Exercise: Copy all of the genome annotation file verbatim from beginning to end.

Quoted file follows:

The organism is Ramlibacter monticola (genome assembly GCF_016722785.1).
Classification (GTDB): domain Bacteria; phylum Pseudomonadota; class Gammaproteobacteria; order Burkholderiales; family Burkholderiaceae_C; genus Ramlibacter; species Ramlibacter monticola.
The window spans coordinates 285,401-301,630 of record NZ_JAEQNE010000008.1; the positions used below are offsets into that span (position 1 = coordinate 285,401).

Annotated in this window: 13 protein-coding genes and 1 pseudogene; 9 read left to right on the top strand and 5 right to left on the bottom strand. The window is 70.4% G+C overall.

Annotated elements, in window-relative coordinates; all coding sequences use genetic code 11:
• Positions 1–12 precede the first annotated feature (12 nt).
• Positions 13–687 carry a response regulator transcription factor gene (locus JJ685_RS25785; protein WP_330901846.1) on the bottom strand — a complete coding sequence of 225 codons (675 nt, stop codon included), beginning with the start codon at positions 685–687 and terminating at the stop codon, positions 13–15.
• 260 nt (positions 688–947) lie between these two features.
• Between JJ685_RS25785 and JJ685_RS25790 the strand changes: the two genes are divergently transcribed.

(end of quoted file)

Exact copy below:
The organism is Ramlibacter monticola (genome assembly GCF_016722785.1).
Classification (GTDB): domain Bacteria; phylum Pseudomonadota; class Gammaproteobacteria; order Burkholderiales; family Burkholderiaceae_C; genus Ramlibacter; species Ramlibacter monticola.
The window spans coordinates 285,401-301,630 of record NZ_JAEQNE010000008.1; the positions used below are offsets into that span (position 1 = coordinate 285,401).

Annotated in this window: 13 protein-coding genes and 1 pseudogene; 9 read left to right on the top strand and 5 right to left on the bottom strand. The window is 70.4% G+C overall.

Annotated elements, in window-relative coordinates; all coding sequences use genetic code 11:
• Positions 1–12 precede the first annotated feature (12 nt).
• Positions 13–687 carry a response regulator transcription factor gene (locus JJ685_RS25785; protein WP_330901846.1) on the bottom strand — a complete coding sequence of 225 codons (675 nt, stop codon included), beginning with the start codon at positions 685–687 and terminating at the stop codon, positions 13–15.
• 260 nt (positions 688–947) lie between these two features.
• Between JJ685_RS25785 and JJ685_RS25790 the strand changes: the two genes are divergently transcribed.